Publication - Advice and guidance

Health and Homelessness standards

Published: 3 Mar 2005
Part of:
Health and social care

Standards and performance requirements for NHS Boards in support of the planning and provision of services for homeless people.

Health and Homelessness standards
Page 4

Health and Homelessness standards

Section 2: Background

The Development of the Standards

Since the Health and Homelessness Guidance was published by the Scottish Executive in September 2001, the resulting activity and implementation of Health and Homelessness Action Plans has been the subject of some considerable scrutiny. The Health and Homelessness Steering Group (membership can be found at Annex C) formally assessed the progress made by all NHS Boards through a programme of Progress and Assessment Visits which commenced in January 2003. Each visit was organised to include the Health and Homelessness Co-ordinator and at least one member of the Health and Homelessness Steering Group. Over 40 such visits took place between January 2003 and March 2005 in addition to many more informal meetings with NHS Boards.

As a result of this intense process it has been possible to ascertain the crucial elements which determine effectiveness in addressing the health and health care needs of homeless people in Scotland. These have been analysed to ascertain the approaches that work and also those that are perceived to have fundamental weaknesses.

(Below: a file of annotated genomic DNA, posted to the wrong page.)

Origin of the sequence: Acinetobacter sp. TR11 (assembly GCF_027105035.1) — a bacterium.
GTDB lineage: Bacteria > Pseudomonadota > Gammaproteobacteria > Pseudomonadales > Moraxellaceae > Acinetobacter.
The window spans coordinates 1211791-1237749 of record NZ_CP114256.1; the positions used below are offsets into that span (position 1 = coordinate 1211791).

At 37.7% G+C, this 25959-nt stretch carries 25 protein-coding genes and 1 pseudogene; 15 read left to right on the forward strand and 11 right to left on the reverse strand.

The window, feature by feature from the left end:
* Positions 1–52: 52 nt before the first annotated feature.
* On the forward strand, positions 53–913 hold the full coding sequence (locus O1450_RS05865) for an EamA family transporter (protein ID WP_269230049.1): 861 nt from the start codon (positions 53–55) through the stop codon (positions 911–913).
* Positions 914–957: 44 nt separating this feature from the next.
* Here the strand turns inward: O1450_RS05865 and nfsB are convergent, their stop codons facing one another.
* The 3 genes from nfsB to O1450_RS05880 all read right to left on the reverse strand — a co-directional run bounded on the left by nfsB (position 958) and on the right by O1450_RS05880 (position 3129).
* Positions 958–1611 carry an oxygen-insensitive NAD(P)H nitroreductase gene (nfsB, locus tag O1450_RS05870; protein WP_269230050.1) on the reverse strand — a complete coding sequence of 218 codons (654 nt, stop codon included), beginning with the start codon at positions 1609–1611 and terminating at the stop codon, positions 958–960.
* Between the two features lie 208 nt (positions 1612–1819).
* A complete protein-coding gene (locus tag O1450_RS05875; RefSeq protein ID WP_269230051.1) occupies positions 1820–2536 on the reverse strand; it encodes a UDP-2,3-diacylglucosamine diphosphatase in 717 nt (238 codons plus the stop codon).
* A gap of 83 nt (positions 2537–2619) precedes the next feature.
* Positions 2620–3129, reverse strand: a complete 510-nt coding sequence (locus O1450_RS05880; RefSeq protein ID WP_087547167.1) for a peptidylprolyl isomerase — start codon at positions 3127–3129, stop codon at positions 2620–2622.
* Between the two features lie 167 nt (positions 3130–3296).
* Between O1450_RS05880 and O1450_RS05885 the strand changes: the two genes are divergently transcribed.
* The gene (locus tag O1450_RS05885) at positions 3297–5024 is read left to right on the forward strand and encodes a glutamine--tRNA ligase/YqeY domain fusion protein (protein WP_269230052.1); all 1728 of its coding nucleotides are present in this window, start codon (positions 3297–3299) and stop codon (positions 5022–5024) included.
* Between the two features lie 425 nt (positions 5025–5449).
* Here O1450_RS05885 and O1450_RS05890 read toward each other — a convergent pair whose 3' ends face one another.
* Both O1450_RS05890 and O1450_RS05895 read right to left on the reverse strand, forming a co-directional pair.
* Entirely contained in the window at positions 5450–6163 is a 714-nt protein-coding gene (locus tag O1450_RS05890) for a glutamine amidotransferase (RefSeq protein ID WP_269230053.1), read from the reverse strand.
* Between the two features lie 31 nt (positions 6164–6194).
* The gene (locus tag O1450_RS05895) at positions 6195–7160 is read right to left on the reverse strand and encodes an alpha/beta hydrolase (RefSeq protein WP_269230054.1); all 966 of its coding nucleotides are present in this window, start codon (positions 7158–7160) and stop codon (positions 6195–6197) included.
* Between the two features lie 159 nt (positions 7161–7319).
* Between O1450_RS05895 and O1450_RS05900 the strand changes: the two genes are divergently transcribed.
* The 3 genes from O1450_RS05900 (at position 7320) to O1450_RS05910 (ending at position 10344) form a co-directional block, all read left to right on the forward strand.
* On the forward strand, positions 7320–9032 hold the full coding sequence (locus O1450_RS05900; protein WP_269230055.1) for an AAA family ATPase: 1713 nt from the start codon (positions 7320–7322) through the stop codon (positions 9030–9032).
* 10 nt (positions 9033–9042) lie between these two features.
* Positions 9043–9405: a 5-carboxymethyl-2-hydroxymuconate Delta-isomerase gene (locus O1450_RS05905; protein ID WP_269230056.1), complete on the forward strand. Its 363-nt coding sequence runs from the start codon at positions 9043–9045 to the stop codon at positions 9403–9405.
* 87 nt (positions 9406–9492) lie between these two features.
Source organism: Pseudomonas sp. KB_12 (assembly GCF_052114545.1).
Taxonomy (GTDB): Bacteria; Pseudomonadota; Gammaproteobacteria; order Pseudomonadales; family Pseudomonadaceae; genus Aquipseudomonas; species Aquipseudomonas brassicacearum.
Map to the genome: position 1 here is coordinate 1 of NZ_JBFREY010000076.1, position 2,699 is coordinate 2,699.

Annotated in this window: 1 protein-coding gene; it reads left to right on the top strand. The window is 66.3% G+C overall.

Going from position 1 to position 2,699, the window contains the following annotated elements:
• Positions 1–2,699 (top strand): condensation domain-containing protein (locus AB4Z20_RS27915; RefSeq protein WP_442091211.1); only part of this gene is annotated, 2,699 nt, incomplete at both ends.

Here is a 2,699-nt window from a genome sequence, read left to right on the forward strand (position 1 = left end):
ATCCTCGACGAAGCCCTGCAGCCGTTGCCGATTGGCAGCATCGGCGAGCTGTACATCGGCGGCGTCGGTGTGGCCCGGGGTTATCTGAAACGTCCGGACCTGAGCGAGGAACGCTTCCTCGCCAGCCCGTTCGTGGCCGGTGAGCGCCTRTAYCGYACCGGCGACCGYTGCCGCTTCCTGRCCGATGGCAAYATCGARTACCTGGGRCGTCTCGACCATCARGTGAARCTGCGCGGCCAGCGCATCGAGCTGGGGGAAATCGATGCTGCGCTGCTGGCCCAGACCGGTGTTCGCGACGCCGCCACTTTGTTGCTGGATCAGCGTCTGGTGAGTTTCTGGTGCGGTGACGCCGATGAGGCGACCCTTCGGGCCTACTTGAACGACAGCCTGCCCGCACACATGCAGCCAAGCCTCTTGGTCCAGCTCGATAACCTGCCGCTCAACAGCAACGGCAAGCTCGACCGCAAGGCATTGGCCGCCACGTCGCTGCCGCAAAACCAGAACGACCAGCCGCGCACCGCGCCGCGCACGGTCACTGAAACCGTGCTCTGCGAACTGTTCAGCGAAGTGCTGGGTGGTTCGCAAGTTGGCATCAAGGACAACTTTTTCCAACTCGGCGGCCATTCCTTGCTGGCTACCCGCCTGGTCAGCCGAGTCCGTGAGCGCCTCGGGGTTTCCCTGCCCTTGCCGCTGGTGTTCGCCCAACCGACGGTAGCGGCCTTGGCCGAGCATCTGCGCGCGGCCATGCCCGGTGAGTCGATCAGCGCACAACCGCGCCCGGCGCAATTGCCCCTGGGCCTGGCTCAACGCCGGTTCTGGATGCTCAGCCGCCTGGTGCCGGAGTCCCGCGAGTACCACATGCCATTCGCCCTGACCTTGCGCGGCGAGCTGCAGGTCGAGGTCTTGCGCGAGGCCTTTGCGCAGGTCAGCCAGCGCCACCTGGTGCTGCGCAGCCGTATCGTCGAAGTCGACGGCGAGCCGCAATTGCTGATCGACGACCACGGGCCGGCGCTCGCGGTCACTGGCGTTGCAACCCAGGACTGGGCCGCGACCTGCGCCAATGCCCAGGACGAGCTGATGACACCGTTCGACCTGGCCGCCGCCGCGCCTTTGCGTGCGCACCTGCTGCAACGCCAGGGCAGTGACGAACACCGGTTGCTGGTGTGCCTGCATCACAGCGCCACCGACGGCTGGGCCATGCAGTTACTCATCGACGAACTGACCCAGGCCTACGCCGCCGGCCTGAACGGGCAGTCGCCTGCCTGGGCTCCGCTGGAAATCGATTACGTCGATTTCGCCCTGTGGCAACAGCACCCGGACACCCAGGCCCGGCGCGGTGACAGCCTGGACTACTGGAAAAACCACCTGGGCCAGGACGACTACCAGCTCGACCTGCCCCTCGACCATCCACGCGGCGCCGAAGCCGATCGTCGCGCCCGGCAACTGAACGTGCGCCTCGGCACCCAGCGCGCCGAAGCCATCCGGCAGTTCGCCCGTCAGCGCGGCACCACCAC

The process for taking this learning and turning it into these Standards has involved representatives from NHSScotland, the Scottish Executive Health Department, the Health and Homelessness Steering Group, members of the Homelessness Monitoring Group, the voluntary sector and Local Authorities as well as relevant individuals from out-with Scotland. This group has had the opportunity to comment on the Standards as they have developed and provided constructive feedback which was taken into account within the Standard Statements and Performance Requirements as well as in the remainder of the publication.